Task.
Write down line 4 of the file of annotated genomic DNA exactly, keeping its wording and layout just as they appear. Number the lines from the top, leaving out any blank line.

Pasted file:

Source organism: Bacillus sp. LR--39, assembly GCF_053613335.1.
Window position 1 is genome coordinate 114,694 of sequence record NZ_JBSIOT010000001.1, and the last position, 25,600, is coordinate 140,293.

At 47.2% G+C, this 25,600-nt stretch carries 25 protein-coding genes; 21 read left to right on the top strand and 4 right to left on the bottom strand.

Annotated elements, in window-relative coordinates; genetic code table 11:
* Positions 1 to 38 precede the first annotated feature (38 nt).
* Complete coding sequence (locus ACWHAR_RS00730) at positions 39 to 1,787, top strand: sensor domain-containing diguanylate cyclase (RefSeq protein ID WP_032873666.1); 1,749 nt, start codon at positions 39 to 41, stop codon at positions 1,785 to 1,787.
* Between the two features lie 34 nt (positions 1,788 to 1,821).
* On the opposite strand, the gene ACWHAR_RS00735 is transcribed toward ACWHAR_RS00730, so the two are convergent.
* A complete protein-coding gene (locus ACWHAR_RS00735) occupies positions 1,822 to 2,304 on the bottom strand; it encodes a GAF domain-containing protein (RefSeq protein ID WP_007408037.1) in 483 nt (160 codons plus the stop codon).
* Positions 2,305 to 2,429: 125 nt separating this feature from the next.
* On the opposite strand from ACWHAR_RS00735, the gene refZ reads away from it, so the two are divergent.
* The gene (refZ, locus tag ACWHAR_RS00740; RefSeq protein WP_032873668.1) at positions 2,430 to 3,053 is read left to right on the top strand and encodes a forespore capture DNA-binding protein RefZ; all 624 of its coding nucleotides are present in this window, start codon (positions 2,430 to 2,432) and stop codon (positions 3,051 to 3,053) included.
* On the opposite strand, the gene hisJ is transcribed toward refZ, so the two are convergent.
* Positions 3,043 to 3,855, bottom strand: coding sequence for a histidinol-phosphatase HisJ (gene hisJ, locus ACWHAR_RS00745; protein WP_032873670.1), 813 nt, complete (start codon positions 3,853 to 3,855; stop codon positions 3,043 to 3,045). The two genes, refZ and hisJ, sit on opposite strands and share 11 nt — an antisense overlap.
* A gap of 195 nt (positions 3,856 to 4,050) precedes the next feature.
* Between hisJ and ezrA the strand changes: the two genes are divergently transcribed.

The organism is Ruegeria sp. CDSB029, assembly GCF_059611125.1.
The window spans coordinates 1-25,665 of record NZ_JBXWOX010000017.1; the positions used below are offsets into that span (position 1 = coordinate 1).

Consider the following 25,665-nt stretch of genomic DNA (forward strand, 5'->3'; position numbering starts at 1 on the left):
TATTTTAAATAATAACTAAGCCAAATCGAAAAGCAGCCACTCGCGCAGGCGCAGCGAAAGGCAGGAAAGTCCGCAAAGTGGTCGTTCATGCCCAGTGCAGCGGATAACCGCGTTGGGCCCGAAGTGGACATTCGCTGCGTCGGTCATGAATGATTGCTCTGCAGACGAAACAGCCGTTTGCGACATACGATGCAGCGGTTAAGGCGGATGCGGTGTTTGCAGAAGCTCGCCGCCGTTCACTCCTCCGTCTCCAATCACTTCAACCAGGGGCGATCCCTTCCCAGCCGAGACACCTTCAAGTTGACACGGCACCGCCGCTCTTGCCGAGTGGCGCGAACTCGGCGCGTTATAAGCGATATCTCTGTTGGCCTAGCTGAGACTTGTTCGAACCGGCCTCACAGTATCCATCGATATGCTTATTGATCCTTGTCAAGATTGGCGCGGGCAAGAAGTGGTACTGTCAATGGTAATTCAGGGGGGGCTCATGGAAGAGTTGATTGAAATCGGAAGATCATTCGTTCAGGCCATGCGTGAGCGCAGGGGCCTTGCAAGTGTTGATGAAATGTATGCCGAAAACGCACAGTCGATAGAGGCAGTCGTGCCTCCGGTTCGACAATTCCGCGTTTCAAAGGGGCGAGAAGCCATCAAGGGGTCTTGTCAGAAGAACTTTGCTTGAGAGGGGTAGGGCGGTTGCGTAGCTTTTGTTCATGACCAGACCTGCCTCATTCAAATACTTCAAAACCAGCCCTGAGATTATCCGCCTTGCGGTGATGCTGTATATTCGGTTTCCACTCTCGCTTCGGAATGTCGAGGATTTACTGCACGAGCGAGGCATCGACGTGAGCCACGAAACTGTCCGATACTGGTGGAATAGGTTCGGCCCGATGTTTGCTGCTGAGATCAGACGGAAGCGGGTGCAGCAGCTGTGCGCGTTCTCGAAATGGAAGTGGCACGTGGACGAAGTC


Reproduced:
Annotated elements, in window-relative coordinates; genetic code table 11: